The results will be published on March 22 in the journal „Astronomy & Astrophysics“.

Galaxy clusters are the largest gravitationally bound structures in the universe. With a typical extent of about 10 million light years, i.e. 100 times the...

Im Focus: Tracing down linear ubiquitination

Researchers at the Goethe University Frankfurt, together with partners from the University of Tübingen in Germany and Queen Mary University as well as Francis Crick Institute from London (UK) have developed a novel technology to decipher the secret ubiquitin code.

Ubiquitin is a small protein that can be linked to other cellular proteins, thereby controlling and modulating their functions. The attachment occurs in many...

Im Focus: Perovskite edges can be tuned for optoelectronic performance

Layered 2D material improves efficiency for solar cells and LEDs

In the eternal search for next generation high-efficiency solar cells and LEDs, scientists at Los Alamos National Laboratory and their partners are creating...

Im Focus: Polymer-coated silicon nanosheets as alternative to graphene: A perfect team for nanoelectronics

Silicon nanosheets are thin, two-dimensional layers with exceptional optoelectronic properties very similar to those of graphene. Albeit, the nanosheets are less stable. Now researchers at the Technical University of Munich (TUM) have, for the first time ever, produced a composite material combining silicon nanosheets and a polymer that is both UV-resistant and easy to process. This brings the scientists a significant step closer to industrial applications like flexible displays and photosensors.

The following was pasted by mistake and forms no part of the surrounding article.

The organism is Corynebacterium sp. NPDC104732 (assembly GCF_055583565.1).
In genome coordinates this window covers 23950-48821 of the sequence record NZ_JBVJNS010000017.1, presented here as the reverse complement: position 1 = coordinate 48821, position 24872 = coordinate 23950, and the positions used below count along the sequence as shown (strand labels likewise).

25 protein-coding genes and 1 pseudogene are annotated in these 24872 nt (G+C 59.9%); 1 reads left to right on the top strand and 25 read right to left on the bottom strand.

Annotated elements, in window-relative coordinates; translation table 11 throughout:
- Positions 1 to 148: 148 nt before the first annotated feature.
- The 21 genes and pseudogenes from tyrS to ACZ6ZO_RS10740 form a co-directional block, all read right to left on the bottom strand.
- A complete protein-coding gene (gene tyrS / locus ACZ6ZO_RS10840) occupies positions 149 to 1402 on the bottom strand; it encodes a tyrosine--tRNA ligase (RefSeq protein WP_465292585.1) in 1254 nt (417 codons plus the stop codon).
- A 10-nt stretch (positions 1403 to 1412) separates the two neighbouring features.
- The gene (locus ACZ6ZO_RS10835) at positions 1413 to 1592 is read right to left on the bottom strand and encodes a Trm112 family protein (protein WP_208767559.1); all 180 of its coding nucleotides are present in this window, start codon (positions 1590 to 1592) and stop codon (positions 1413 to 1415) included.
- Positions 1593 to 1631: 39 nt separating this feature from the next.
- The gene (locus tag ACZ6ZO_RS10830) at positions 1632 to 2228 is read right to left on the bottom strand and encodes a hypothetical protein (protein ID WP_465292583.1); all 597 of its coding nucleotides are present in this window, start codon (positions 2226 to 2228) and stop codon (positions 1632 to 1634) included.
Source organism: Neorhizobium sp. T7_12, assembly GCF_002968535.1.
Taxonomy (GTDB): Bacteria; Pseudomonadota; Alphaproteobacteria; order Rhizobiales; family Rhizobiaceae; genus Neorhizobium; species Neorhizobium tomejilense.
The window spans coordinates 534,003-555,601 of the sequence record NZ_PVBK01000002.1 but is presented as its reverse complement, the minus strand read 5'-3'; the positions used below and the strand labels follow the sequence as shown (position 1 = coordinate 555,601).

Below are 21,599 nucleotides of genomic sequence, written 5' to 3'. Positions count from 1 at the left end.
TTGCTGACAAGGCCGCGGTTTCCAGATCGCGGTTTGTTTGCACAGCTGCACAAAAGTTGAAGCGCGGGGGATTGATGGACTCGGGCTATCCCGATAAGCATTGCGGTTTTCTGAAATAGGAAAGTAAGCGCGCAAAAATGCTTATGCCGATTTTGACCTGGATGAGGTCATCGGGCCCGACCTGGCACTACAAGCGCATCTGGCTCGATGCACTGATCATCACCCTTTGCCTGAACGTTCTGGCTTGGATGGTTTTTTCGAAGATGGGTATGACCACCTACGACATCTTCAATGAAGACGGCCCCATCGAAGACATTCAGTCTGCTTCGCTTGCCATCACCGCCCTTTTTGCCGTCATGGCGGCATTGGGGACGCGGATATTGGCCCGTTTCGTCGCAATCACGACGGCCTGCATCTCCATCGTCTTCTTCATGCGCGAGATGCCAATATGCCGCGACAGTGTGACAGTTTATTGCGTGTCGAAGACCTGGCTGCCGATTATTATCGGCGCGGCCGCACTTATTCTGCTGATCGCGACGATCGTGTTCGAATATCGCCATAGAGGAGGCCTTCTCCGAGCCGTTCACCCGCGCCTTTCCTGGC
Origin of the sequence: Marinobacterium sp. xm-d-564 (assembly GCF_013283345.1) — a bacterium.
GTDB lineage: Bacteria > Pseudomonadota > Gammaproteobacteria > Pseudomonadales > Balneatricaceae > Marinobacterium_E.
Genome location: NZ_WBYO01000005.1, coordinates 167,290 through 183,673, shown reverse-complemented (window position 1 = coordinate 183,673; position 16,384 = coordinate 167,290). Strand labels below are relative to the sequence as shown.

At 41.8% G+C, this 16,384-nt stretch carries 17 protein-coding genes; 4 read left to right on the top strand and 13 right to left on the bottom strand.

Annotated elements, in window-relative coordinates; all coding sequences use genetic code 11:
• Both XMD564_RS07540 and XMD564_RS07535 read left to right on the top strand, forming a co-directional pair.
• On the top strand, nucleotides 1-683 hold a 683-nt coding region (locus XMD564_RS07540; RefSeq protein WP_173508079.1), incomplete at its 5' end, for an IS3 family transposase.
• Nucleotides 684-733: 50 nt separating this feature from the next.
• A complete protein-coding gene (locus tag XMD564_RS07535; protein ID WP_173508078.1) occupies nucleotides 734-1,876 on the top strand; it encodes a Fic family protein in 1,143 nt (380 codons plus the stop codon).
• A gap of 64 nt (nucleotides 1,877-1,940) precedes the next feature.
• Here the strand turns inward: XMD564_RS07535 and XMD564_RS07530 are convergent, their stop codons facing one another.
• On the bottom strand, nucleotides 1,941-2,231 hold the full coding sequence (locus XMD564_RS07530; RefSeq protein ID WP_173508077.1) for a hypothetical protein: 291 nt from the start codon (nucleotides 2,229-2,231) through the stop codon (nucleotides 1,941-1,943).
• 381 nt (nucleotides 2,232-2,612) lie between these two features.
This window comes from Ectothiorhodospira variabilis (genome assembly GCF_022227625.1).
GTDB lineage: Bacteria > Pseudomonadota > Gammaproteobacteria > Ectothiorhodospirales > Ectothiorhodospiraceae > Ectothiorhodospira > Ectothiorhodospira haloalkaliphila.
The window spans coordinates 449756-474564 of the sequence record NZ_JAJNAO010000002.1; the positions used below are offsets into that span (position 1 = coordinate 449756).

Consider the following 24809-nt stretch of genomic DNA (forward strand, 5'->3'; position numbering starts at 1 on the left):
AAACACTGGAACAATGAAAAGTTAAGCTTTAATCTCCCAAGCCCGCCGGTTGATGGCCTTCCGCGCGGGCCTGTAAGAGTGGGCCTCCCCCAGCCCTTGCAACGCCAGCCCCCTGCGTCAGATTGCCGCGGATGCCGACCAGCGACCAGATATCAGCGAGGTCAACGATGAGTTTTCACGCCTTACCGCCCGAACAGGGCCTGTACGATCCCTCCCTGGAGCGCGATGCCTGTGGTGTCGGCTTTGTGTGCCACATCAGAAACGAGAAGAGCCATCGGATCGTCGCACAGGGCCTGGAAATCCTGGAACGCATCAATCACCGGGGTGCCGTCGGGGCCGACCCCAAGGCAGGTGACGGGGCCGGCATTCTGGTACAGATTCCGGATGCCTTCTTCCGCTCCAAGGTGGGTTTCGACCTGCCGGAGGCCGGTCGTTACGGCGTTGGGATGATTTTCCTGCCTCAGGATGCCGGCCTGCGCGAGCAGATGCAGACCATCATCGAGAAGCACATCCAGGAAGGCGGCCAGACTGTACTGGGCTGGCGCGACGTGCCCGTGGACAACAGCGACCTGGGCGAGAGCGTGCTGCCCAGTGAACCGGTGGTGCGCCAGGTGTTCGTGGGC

Silicon nanosheets are thin, two-dimensional layers with exceptional optoelectronic properties very similar to those of graphene. Albeit, the nanosheets are...

Im Focus: Researchers Imitate Molecular Crowding in Cells

Enzymes behave differently in a test tube compared with the molecular scrum of a living cell. Chemists from the University of Basel have now been able to simulate these confined natural conditions in artificial vesicles for the first time. As reported in the academic journal Small, the results are offering better insight into the development of nanoreactors and artificial organelles.

Enzymes behave differently in a test tube compared with the molecular scrum of a living cell. Chemists from the University of Basel have now been able to...

All Focus news of the innovation-report >>>

Anzeige

Anzeige

Event News

International Land Use Symposium ILUS 2017: Call for Abstracts and Registration open

20.03.2017 | Event News

CONNECT 2017: International congress on connective tissue

14.03.2017 | Event News

ICTM Conference: Turbine Construction between Big Data and Additive Manufacturing

07.03.2017 | Event News

 
Latest News

Northern oceans pumped CO2 into the atmosphere

27.03.2017 | Earth Sciences

Fingerprint' technique spots frog populations at risk from pollution

27.03.2017 | Life Sciences

Big data approach to predict protein structure

27.03.2017 | Life Sciences

VideoLinks
B2B-VideoLinks
More VideoLinks >>>